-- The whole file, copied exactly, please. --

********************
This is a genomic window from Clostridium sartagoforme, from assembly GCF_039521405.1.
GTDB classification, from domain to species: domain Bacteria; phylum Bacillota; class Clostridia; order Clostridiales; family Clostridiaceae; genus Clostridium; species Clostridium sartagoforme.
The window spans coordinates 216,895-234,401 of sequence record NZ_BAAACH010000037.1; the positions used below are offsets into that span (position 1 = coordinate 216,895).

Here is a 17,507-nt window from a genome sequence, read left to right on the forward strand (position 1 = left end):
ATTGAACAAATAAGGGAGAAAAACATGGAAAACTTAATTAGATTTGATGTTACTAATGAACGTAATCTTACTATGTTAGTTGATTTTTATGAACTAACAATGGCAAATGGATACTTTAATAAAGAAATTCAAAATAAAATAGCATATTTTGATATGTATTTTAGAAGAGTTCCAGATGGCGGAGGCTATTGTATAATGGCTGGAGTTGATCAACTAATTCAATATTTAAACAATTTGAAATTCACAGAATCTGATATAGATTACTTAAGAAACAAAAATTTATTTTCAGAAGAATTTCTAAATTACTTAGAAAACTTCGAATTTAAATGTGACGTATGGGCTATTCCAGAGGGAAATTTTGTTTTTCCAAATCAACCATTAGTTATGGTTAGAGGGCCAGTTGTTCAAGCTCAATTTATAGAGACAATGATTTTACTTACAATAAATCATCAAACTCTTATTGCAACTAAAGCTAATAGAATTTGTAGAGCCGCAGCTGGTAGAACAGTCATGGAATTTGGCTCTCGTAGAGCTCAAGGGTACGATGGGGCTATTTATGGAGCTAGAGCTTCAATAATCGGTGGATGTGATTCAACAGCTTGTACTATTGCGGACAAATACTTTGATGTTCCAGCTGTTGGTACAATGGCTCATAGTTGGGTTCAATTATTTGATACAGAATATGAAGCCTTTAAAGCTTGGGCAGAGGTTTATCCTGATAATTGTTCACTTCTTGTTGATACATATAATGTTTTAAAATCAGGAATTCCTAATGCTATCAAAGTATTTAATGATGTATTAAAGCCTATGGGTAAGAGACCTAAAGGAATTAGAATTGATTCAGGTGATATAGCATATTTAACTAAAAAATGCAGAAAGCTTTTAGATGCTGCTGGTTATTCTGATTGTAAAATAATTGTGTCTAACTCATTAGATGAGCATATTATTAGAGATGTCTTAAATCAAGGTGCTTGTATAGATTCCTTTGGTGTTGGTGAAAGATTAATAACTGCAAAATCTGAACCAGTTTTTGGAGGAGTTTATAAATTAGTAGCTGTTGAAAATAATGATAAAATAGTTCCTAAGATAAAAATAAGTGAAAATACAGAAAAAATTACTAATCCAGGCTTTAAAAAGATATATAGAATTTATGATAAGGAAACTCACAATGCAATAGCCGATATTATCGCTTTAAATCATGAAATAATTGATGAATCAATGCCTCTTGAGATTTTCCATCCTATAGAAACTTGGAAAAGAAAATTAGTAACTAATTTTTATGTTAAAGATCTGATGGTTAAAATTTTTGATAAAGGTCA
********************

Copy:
This is a genomic window from Clostridium sartagoforme, from assembly GCF_039521405.1.
GTDB classification, from domain to species: domain Bacteria; phylum Bacillota; class Clostridia; order Clostridiales; family Clostridiaceae; genus Clostridium; species Clostridium sartagoforme.
The window spans coordinates 216,895-234,401 of sequence record NZ_BAAACH010000037.1; the positions used below are offsets into that span (position 1 = coordinate 216,895).

Here is a 17,507-nt window from a genome sequence, read left to right on the forward strand (position 1 = left end):
ATTGAACAAATAAGGGAGAAAAACATGGAAAACTTAATTAGATTTGATGTTACTAATGAACGTAATCTTACTATGTTAGTTGATTTTTATGAACTAACAATGGCAAATGGATACTTTAATAAAGAAATTCAAAATAAAATAGCATATTTTGATATGTATTTTAGAAGAGTTCCAGATGGCGGAGGCTATTGTATAATGGCTGGAGTTGATCAACTAATTCAATATTTAAACAATTTGAAATTCACAGAATCTGATATAGATTACTTAAGAAACAAAAATTTATTTTCAGAAGAATTTCTAAATTACTTAGAAAACTTCGAATTTAAATGTGACGTATGGGCTATTCCAGAGGGAAATTTTGTTTTTCCAAATCAACCATTAGTTATGGTTAGAGGGCCAGTTGTTCAAGCTCAATTTATAGAGACAATGATTTTACTTACAATAAATCATCAAACTCTTATTGCAACTAAAGCTAATAGAATTTGTAGAGCCGCAGCTGGTAGAACAGTCATGGAATTTGGCTCTCGTAGAGCTCAAGGGTACGATGGGGCTATTTATGGAGCTAGAGCTTCAATAATCGGTGGATGTGATTCAACAGCTTGTACTATTGCGGACAAATACTTTGATGTTCCAGCTGTTGGTACAATGGCTCATAGTTGGGTTCAATTATTTGATACAGAATATGAAGCCTTTAAAGCTTGGGCAGAGGTTTATCCTGATAATTGTTCACTTCTTGTTGATACATATAATGTTTTAAAATCAGGAATTCCTAATGCTATCAAAGTATTTAATGATGTATTAAAGCCTATGGGTAAGAGACCTAAAGGAATTAGAATTGATTCAGGTGATATAGCATATTTAACTAAAAAATGCAGAAAGCTTTTAGATGCTGCTGGTTATTCTGATTGTAAAATAATTGTGTCTAACTCATTAGATGAGCATATTATTAGAGATGTCTTAAATCAAGGTGCTTGTATAGATTCCTTTGGTGTTGGTGAAAGATTAATAACTGCAAAATCTGAACCAGTTTTTGGAGGAGTTTATAAATTAGTAGCTGTTGAAAATAATGATAAAATAGTTCCTAAGATAAAAATAAGTGAAAATACAGAAAAAATTACTAATCCAGGCTTTAAAAAGATATATAGAATTTATGATAAGGAAACTCACAATGCAATAGCCGATATTATCGCTTTAAATCATGAAATAATTGATGAATCAATGCCTCTTGAGATTTTCCATCCTATAGAAACTTGGAAAAGAAAATTAGTAACTAATTTTTATGTTAAAGATCTGATGGTTAAAATTTTTGATAAAGGTCA